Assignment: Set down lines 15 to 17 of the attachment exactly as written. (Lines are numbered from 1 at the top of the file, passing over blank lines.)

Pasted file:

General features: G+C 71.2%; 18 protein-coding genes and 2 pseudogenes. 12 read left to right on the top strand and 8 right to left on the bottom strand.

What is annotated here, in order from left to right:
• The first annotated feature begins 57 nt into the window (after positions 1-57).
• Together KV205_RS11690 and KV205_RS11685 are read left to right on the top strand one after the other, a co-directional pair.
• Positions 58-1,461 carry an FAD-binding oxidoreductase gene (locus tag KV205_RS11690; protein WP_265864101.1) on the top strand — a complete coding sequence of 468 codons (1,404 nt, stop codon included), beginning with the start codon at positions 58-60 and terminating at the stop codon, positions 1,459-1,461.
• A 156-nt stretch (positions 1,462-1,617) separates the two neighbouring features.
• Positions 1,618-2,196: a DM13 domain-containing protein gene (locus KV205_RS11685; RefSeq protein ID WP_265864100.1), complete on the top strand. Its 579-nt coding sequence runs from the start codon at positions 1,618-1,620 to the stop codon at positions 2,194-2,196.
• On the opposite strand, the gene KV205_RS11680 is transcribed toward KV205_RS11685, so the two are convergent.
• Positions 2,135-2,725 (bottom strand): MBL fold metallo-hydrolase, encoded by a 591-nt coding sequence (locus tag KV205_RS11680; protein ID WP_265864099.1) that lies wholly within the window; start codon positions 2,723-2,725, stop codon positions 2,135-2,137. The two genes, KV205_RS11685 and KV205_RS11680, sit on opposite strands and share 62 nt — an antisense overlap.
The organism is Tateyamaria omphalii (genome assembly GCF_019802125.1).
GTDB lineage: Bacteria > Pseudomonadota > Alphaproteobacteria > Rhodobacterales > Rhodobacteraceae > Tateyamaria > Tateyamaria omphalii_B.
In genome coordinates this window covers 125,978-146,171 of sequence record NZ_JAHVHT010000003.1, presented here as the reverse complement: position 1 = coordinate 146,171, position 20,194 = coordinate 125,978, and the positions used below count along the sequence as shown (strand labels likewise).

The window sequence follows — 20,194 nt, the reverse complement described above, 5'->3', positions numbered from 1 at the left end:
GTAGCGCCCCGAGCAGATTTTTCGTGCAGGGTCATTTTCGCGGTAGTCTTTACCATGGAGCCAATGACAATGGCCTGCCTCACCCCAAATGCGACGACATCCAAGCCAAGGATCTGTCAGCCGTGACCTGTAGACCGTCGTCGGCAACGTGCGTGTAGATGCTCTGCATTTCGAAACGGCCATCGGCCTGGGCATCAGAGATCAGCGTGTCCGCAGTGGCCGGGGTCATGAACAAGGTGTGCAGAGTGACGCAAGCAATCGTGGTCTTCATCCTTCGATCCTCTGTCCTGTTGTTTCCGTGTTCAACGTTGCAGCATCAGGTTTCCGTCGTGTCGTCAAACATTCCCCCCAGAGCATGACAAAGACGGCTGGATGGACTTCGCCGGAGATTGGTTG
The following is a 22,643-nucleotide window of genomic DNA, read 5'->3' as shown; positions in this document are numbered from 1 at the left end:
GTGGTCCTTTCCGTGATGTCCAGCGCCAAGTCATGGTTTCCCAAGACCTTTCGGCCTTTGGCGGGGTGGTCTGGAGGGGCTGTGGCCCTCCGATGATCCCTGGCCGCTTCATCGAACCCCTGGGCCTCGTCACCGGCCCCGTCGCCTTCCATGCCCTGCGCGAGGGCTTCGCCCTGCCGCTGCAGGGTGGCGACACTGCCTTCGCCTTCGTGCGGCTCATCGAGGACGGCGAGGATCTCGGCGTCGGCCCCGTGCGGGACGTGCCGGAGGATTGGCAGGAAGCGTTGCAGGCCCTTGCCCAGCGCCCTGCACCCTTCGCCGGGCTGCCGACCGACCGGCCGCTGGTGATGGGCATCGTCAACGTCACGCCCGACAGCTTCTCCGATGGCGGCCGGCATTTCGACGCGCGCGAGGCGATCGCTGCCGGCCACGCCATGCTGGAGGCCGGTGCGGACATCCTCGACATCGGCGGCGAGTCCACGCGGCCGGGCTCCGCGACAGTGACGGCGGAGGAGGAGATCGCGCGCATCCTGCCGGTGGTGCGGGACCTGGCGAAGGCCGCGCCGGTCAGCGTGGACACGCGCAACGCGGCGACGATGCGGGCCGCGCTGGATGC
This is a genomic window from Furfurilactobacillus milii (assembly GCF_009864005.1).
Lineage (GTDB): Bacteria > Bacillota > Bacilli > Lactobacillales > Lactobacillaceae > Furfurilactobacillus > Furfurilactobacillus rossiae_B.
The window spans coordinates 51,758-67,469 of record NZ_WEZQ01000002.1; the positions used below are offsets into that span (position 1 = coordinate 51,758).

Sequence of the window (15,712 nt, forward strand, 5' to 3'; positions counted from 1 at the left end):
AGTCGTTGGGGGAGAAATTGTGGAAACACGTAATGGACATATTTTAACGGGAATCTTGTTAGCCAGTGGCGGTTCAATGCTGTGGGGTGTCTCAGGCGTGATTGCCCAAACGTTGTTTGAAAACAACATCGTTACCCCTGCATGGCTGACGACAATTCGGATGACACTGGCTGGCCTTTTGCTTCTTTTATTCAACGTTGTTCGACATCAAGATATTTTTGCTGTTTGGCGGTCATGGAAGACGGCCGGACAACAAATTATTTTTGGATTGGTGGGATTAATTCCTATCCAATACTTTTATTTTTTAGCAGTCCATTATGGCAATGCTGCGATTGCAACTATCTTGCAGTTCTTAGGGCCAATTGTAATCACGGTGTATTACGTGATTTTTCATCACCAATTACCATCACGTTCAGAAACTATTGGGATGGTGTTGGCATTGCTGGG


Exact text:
The following is a 22,643-nucleotide window of genomic DNA, read 5'->3' as shown; positions in this document are numbered from 1 at the left end:
GTGGTCCTTTCCGTGATGTCCAGCGCCAAGTCATGGTTTCCCAAGACCTTTCGGCCTTTGGCGGGGTGGTCTGGAGGGGCTGTGGCCCTCCGATGATCCCTGGCCGCTTCATCGAACCCCTGGGCCTCGTCACCGGCCCCGTCGCCTTCCATGCCCTGCGCGAGGGCTTCGCCCTGCCGCTGCAGGGTGGCGACACTGCCTTCGCCTTCGTGCGGCTCATCGAGGACGGCGAGGATCTCGGCGTCGGCCCCGTGCGGGACGTGCCGGAGGATTGGCAGGAAGCGTTGCAGGCCCTTGCCCAGCGCCCTGCACCCTTCGCCGGGCTGCCGACCGACCGGCCGCTGGTGATGGGCATCGTCAACGTCACGCCCGACAGCTTCTCCGATGGCGGCCGGCATTTCGACGCGCGCGAGGCGATCGCTGCCGGCCACGCCATGCTGGAGGCCGGTGCGGACATCCTCGACATCGGCGGCGAGTCCACGCGGCCGGGCTCCGCGACAGTGACGGCGGAGGAGGAGATCGCGCGCATCCTGCCGGTGGTGCGGGACCTGGCGAAGGCCGCGCCGGTCAGCGTGGACACGCGCAACGCGGCGACGATGCGGGCCGCGCTGGATGC
This is a genomic window from Furfurilactobacillus milii (assembly GCF_009864005.1).